We didn’t want to endure the pain any further. I was able to hitch the trailer back up, and go on down the road. Less than an hour later, my fiancee, who is still behing me, calls me to inform me that the wheel on the left side of the vardo is smoking…. sparking…. catching on fire…. Apparantly, the impact broke the outside of the wheel hub. Next exit, stranded again. 5am, Saturday morning. Nothing is open, somewhere in WV. I waited a couple of hours when businesses open, and to my luck, everyone I called could not help. One man, who was normally closed on the weekends, agreed to meet me where I was. I already had the wheel off, and the hub removed, and when the man showed up, he took the hub to match it “somewhere” and return. I looked at my fiancee, and she at me…. and crossed our fingers. About an hour later, he returned with a new hub, installed it, and we were on our way. This was about 1:30 in the afternoon. So, from 2am til now, it was an endurance trial. And still had 5 hours of driving to do.

We arrive at our new home, beaten and emotionally torn, and waited til the next day to open the doors to the vardo. Everything that was on the bottom, was on top, and vice-versa. Oddly enough, the only thing that broke was a wrought-iron table. The Grandfather clock survived, as well as everything else. The vardo doors were still square, as well as the windows and the framing. But, the damage to the roof is beyond repair. Now it sits, with a tarp over the entire roof, waiting for my next move.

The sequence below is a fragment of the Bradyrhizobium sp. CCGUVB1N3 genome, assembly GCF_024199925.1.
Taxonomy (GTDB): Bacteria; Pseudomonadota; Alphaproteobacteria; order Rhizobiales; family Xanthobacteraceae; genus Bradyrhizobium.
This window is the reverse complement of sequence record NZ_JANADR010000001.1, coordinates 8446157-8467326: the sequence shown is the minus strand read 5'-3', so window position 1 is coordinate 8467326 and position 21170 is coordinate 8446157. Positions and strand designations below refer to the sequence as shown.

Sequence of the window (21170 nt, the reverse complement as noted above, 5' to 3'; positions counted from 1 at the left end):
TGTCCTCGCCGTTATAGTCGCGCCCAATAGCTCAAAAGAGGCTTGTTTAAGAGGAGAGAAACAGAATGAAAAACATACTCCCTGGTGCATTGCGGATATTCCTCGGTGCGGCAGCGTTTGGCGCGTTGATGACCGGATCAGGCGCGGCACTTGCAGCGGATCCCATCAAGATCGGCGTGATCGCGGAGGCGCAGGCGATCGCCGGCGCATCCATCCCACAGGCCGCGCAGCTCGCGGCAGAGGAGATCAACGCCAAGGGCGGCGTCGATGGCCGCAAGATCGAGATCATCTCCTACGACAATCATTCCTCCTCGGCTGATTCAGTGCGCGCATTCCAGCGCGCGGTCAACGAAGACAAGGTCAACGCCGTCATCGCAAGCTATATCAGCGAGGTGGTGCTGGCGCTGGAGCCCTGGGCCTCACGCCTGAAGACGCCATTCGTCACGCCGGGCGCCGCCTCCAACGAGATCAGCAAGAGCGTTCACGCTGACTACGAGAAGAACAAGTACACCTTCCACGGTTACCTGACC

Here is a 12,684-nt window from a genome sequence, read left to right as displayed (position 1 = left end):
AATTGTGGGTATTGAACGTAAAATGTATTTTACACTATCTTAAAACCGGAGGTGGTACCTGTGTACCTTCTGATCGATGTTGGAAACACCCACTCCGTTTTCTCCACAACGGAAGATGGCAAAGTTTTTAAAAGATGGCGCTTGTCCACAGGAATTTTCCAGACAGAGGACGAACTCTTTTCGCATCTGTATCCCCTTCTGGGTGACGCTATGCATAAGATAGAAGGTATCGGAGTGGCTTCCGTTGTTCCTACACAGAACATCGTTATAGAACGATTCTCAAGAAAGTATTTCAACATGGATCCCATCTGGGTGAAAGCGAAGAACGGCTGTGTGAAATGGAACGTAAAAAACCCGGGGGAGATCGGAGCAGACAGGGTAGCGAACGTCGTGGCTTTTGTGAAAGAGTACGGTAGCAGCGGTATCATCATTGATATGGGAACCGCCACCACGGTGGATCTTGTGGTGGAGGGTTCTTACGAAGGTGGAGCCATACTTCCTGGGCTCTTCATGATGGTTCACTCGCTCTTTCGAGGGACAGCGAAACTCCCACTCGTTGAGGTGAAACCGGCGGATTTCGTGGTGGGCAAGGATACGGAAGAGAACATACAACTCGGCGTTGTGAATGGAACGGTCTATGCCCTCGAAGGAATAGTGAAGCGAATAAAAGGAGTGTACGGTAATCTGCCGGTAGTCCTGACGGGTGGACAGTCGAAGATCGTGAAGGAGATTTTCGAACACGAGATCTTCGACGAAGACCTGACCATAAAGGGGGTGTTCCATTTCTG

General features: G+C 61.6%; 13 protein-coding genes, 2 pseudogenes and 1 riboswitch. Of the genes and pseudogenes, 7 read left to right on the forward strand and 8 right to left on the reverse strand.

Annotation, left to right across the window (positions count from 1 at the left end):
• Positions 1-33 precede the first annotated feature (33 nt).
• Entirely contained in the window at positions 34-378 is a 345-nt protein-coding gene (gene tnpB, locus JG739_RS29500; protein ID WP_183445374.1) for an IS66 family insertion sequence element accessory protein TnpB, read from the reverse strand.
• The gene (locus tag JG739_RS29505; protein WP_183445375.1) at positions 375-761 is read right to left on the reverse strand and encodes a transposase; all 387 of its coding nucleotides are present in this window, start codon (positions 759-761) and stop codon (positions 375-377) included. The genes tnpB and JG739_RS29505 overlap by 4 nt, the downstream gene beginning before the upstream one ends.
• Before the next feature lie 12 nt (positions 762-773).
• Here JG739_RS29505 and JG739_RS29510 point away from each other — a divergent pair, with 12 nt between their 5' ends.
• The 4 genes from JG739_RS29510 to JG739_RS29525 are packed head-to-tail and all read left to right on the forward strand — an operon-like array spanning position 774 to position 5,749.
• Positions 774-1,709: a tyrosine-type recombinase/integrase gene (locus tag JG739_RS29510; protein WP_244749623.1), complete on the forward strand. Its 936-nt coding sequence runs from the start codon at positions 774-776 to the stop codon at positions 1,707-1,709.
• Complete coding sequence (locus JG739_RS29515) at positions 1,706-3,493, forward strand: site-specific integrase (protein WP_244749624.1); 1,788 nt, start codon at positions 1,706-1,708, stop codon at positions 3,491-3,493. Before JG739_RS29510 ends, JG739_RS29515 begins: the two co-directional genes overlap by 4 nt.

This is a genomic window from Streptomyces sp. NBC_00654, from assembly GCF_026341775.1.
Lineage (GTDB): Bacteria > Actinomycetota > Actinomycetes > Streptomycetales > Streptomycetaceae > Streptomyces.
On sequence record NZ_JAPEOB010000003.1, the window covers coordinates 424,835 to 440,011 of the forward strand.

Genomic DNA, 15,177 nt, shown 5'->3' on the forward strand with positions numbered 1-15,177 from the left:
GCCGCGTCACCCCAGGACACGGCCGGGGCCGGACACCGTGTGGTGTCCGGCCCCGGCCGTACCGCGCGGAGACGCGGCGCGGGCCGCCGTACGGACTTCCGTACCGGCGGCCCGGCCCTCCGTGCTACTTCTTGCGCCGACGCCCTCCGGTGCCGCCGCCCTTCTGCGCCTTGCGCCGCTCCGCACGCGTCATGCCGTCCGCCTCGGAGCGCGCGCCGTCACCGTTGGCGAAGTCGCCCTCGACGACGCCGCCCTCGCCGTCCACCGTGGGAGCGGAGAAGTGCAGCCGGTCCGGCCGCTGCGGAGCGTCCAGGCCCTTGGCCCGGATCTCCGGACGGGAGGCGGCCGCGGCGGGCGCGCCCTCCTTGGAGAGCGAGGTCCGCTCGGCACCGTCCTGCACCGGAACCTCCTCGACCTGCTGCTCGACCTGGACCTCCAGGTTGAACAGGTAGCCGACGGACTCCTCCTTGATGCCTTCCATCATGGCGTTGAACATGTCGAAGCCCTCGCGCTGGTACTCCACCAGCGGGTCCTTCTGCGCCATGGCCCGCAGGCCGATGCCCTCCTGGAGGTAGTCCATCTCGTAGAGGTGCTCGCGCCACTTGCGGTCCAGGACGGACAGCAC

I will be disassembling the vardo, from the ledge part – up. I will be turning the vardo into a bow-top instead.

The moral of this story is, for all you vardo builders out there, and for those who are thinking about building one…. never… NEVER…. skimp, or compromise on good building practices. “Over-engineering” saved the vardo, its contents, and my life. If you are in doubt about something… ASK!! If you have a gut-feeling, follow it. Spare no expense in using the proper tools, material and equipment. You’ll save yourself much heart-ache later down the road, even if a Pony is standing in your way….